Laws of the Senses : Sensational Jurisprudence
The concept of the five senses underpins all modern academic disciplines. Recent work has pushed forward the debate about their significance, and the extent to which our techniques of perception are not merely biological, but constructed and contestable. This book reflects the ways in which ordering of the senses informs law. Starting from the modern legal system's treatment of prohibitions, liabilities, properties and methods of proof and punishment, the contributors look at how understandings of the senses vary across a variety of legal areas, from intellectual property law to criminal law. It covers a range of issues including New Age travellers, consent in female circumcision and sadomasochism.
- Paperback | 272 pages
- 136 x 210 x 24mm | 359.99g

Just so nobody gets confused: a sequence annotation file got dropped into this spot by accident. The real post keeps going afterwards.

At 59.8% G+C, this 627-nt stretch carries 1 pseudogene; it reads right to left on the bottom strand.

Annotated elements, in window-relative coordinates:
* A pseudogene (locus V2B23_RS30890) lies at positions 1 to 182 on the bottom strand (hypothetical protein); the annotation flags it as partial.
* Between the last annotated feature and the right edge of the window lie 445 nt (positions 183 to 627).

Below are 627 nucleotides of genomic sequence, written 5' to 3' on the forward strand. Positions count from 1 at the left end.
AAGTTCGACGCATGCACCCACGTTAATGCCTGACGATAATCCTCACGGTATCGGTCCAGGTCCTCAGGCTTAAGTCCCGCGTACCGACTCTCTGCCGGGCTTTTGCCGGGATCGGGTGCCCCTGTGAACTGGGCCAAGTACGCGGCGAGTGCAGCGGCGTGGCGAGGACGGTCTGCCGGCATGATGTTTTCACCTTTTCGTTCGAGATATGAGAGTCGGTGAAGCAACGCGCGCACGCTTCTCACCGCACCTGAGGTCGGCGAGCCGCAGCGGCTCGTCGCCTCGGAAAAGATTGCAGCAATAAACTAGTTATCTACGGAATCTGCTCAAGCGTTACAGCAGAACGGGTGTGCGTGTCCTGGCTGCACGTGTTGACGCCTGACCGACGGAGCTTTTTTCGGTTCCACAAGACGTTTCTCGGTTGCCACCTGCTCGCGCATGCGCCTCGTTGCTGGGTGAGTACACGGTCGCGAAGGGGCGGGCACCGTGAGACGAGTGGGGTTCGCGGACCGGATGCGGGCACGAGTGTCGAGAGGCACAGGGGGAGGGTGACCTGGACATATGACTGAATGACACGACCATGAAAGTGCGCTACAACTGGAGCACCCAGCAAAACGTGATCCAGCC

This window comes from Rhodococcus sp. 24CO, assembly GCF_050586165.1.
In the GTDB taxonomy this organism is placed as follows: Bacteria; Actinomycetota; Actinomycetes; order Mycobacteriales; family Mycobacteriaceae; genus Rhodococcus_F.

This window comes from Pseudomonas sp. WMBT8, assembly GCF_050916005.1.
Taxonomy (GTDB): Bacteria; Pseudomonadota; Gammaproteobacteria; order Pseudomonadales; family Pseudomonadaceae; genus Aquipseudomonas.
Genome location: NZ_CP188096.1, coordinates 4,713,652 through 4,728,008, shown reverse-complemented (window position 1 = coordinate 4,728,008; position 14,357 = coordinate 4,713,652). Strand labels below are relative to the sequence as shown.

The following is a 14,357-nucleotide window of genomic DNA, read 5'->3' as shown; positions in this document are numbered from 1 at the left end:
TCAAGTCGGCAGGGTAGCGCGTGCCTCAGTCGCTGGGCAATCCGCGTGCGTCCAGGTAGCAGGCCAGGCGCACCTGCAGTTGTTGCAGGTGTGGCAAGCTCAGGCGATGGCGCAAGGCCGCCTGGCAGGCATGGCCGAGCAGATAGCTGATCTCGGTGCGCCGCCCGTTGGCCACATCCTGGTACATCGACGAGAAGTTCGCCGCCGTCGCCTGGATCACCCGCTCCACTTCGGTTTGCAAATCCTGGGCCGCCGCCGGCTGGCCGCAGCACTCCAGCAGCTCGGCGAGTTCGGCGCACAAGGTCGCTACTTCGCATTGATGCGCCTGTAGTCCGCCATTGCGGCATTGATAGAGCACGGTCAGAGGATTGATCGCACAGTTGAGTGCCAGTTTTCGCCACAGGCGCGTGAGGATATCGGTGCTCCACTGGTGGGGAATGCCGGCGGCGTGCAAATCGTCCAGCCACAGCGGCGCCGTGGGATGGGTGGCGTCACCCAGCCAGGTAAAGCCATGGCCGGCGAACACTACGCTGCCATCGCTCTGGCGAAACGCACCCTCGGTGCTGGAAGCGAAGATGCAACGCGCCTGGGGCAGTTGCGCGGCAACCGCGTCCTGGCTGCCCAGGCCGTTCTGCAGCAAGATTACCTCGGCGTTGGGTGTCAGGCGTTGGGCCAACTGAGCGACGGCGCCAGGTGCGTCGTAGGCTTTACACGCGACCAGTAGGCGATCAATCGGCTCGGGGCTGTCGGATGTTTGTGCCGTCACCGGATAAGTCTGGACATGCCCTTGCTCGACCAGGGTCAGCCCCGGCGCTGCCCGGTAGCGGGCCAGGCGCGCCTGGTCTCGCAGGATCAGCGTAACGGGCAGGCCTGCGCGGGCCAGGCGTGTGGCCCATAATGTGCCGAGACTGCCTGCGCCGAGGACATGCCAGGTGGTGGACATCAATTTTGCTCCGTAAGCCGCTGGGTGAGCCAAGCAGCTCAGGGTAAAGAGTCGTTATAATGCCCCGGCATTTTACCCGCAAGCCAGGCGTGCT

- 01 Sep 1996
- PLUTO PRESS
- London, United Kingdom
Table of contents
Public order and visions of Englishness, Adam Tomkins; representing a sexuality, Carl Stychin; senses and symbols - the construction of drugs, Desmon Manderson; senses of difference, Bernard Hibitts; regulating taste, Alan Hunt; mutilation and aesthetic surgery, Lois Bibbings; fleshing it out, Matthew Weaitt; smells as trademarks, Spiros Maniatis; acoustic justice, Pell Haldar; rationalising non-sense - delusion in 19th-century lunacy determination, Peter Bartlett; making sense of the senseless, Kristena Stern.